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Sermon - 18 Pentecost

“I use the grotesque the way I do because people are deaf and dumb and need help to see and hear.”

The great Southern, Roman Catholic writer Flannery O’Connor explained her writing with these words. If you have ever read her, you understand what she meant. Her characters are strange, distorted, bizarre. They are fictional expressions of the words Jesus speaks to us this morning.

Grotesque – there is no other word for it. Millstones about the neck, cutting off hands and feet, gouging out eyes, unquenchable fire. What IS Jesus talking about?

Sharia law, in a Christian form? Radical forms of fundamentalist Christianity?

Or, is Jesus simply following a way of preaching that was later used by Flannery O’Connor – grotesque hyperbole to shock us into seeing and hearing the soul-killing consequences of sin and the overwhelming grace and love of God, generously given to all.

The disciples – followers of Jesus, (then and unfortunately all-too-often still now) – are deaf and blind and unable to speak of the love of God. They still don’t “get it.” They still don’t hear and see the call of the Messiah, not to power but to service and love.

They, like we, think it is so much easier to blindly follow our own path, based on our own selfishness and egoism.

It is so much easier to proclaim a message of exclusion, judgment, and be deaf to the words of the Holy Spirit.

It is so much easier to set up stumbling blocks. Rules, beliefs, requirements and laws which we THINK are based on the Gospel, but are really simply expressions of our sin, following the paths that lead us away from God.

What does Jesus want us to hear and see? In these words of grotesque hyperbole, what hoping to show us and teach us?

  • First -- Whoever is not against us, not against God, is for us, included in the community of grace. The abundant love of God, the power of the Spirit, works in amazing, sometimes hidden ways. Even those who are different, separated from us by our blindness and deafness - or theirs – can, through the grace and miracle of God make divine love incarnate in our world.

(Remember that in the book of Esther, God is not mentioned. Prayer and the Torah are not mentioned. God is backstage, so to speak, but Esther “comes out” as a Jew, and God’s work is done.)

  • NEXT -- Don’t cause people to stumble as they search for God. Don’t throw up barriers, don’t build walls based on our traditional beliefs, our politics and dearly held moral positions – don’t let all that become a stumbling block and keep others from God and from faith in Jesus.

  • ALSO, perhaps more importantly -- don’t stumble yourself. Don’t do things, don’t live your life in a way which causes you to stumble. Don’t follow the path of foolishness and self-destruction. Stumbling down the wrong path, the path away from God into our self-centeredness, is easy and has dire consequences.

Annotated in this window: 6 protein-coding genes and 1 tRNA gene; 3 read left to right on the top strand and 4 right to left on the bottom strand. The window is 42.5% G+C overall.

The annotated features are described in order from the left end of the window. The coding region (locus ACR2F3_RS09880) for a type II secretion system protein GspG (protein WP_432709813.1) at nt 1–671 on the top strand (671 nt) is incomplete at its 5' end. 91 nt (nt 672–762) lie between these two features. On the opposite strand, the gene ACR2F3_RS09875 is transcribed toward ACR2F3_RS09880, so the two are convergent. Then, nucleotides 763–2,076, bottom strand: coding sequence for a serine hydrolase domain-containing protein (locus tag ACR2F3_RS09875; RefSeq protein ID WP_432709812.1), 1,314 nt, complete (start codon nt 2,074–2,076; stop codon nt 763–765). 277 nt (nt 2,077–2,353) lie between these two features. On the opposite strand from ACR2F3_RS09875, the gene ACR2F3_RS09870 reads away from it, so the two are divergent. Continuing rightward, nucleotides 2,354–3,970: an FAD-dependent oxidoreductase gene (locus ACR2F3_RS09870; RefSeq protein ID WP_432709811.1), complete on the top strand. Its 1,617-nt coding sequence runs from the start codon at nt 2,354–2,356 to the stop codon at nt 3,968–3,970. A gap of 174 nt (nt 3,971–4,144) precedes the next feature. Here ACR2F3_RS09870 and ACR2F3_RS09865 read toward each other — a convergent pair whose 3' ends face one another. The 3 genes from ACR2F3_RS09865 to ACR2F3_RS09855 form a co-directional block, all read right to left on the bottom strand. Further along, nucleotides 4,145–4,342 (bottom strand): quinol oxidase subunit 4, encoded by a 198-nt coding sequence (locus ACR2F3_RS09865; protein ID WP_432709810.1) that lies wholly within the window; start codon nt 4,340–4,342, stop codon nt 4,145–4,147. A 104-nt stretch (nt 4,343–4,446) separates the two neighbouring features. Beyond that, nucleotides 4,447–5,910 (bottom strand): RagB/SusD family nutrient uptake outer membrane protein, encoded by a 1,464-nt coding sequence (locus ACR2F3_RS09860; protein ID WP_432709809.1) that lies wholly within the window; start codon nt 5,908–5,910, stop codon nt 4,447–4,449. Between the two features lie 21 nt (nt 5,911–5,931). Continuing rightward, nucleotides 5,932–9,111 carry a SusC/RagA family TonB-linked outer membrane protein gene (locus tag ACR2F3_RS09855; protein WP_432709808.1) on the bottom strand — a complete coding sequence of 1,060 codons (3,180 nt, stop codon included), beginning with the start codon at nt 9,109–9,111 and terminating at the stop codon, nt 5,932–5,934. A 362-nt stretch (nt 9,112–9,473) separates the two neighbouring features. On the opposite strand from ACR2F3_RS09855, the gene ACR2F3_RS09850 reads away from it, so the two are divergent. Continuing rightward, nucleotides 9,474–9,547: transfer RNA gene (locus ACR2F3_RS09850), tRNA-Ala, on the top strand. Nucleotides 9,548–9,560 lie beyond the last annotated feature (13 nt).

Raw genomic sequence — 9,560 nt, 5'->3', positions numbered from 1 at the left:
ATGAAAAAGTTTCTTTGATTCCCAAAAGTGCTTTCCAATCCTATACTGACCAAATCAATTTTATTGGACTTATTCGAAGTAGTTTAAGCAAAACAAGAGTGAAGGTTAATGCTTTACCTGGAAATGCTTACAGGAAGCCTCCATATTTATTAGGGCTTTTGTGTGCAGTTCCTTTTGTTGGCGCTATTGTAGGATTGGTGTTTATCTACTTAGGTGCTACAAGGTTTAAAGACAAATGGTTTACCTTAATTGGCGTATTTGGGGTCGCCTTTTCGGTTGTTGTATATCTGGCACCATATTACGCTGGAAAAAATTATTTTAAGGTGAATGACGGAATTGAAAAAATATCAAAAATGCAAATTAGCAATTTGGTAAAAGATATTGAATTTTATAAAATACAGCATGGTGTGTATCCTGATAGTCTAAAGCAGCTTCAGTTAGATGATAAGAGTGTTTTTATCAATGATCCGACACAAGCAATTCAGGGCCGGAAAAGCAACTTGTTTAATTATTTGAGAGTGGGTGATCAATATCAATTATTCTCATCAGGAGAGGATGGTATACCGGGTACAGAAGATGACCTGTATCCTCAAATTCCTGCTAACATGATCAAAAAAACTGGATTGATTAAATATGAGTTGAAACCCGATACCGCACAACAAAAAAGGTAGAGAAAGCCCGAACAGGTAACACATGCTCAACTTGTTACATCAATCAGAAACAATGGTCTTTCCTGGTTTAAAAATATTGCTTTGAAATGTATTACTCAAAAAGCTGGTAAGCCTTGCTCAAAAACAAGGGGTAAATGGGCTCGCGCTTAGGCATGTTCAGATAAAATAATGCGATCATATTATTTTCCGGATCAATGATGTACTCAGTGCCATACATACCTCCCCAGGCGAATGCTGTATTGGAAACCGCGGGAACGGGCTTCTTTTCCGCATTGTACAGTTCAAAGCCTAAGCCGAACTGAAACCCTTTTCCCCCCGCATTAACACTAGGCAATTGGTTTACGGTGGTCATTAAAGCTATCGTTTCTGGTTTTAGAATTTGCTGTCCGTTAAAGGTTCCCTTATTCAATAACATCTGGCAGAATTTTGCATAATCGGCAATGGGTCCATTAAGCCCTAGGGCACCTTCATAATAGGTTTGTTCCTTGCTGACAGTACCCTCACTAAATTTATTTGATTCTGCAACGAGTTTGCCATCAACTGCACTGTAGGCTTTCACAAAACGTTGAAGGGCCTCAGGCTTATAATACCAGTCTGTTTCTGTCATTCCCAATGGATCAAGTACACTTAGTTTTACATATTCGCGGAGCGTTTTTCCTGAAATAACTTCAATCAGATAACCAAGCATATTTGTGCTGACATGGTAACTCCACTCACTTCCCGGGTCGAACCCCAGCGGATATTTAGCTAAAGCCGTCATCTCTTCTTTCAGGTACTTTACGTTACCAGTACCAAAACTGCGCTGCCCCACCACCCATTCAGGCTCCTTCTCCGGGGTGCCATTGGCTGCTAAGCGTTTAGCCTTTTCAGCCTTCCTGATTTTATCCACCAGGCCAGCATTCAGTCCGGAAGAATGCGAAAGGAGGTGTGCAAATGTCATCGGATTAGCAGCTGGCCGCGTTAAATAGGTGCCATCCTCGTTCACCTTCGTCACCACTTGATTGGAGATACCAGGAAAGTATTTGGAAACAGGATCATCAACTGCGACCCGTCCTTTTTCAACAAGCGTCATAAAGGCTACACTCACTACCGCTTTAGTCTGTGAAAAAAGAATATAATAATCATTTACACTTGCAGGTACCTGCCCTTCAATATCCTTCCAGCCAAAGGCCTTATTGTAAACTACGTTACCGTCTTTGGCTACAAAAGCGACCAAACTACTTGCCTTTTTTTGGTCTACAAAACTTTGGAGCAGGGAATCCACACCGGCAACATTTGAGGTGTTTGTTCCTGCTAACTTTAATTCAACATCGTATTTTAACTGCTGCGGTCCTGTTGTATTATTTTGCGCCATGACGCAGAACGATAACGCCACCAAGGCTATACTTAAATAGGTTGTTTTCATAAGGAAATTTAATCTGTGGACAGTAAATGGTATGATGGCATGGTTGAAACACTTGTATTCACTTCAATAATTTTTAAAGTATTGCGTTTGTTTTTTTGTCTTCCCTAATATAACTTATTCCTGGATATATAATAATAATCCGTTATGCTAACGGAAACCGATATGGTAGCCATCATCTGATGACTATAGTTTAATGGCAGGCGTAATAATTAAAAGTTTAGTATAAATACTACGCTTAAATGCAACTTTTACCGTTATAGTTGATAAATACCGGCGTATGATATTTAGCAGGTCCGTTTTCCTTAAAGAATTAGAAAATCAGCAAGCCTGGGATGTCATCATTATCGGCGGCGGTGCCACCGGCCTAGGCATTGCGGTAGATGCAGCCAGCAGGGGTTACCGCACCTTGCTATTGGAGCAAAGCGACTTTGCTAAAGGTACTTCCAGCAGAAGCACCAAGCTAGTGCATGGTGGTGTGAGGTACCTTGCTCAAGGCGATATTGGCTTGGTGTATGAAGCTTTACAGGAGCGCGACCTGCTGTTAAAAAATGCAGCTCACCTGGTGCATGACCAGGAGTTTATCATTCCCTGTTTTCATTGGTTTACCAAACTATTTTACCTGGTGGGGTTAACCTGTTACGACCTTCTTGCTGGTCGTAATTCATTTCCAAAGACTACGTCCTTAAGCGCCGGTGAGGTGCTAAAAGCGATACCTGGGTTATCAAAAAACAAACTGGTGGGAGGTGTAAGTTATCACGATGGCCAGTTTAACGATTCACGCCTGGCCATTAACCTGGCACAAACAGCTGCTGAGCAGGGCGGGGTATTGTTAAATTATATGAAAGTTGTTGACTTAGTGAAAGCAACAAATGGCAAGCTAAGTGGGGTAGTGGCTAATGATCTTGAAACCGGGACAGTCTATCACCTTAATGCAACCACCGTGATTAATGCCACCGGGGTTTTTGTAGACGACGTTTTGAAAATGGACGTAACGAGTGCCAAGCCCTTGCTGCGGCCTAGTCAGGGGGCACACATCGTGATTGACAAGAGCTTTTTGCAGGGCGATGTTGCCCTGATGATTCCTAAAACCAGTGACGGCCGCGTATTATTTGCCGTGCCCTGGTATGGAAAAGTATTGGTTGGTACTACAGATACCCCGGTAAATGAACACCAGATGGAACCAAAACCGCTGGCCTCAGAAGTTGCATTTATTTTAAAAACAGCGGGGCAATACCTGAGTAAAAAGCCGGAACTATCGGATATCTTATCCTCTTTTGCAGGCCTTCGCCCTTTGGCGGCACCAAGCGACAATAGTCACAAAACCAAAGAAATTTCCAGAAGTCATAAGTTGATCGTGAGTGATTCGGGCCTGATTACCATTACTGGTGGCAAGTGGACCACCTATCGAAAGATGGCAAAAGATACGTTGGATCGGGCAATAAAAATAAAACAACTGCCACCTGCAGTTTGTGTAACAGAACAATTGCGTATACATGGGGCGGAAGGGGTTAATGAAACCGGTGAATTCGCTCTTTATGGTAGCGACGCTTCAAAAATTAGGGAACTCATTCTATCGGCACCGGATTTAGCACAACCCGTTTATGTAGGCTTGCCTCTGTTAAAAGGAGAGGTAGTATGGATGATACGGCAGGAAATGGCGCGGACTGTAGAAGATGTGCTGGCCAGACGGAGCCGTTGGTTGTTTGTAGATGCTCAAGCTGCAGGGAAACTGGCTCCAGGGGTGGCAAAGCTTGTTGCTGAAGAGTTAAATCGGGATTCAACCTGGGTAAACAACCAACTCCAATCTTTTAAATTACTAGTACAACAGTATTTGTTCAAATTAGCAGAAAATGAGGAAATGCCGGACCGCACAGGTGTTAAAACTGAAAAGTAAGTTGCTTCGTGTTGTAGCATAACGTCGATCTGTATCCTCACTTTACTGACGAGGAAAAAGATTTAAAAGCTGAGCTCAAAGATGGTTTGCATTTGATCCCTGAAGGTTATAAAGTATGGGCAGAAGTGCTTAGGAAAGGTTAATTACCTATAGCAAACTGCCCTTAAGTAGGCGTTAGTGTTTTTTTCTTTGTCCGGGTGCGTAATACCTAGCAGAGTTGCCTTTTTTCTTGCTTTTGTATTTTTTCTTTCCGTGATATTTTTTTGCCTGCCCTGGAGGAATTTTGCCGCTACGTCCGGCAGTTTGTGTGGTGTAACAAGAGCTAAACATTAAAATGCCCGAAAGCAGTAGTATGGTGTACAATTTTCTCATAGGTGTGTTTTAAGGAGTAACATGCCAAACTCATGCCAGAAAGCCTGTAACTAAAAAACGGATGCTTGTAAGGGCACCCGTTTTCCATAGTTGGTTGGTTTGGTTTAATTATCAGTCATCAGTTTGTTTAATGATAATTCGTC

• FINALLY, hear the call of Jesus: A radical giving up, giving over to God is necessary. Jesus calls us just to stop – to stop doing what destroys and kills us. Faith, trust, seeing and hearing God around us, in the world, in others, in strangers, no matter how grotesque and odd it may seem – that is what following Christ is all about. And God gives us the grace and power to stop the sin and begin living the life of the Spirit.

What are stumbling blocks for you, keeping you from God?

And what stumbling blocks do you set up for others?

What do you need to cut off, to stop doing, in order to turn from the path of (using Jesus’ grotesque metaphor) unquenchable fire? How do we turn to the way of peace with one another, with ourselves, and with God.

These are serious, life-giving and life-threatening questions, worthy of every grotesque, hyperbolic metaphor that Jesus can muster.

This is serious and dangerous business, this Christian life.

Ask the questions – search for the answers, prayerfully, truthfully and honestly. But – don’t give up. Don’t get overwhelmed.

Remember the salt of grace and love which Jesus promises, and brings us peace with God and one another.

Get out your hymnals. No, I am not going to make you sing at this early hour. But I discovered a new hymn this summer. The tune is a bit difficult but the text is great. #629

Look at the refrain:

“the Lord has yet more light and truth to break forth from his word.”

We don’t have to figure everything out; we don’t have to control everything and everyone. God has shown us a way, the good way, for us. But who knows the ways of holiness God has shown to others, and will show us in the future.

“the Lord has yet more light and truth to break forth from his word.”

Words of assurance, whether we are looking for a new Rector for St. Paul’s, looking for grace and peace and healing in our own life, or struggling with the grotesque sin we see all around us in our lives and in our world:

This is our blessed assurance when we are lost or troubled, stumbling along the way: “the Lord has yet more light and truth to break forth from his word.”

Trust in that light and truth which God gives to each of us, now and always.

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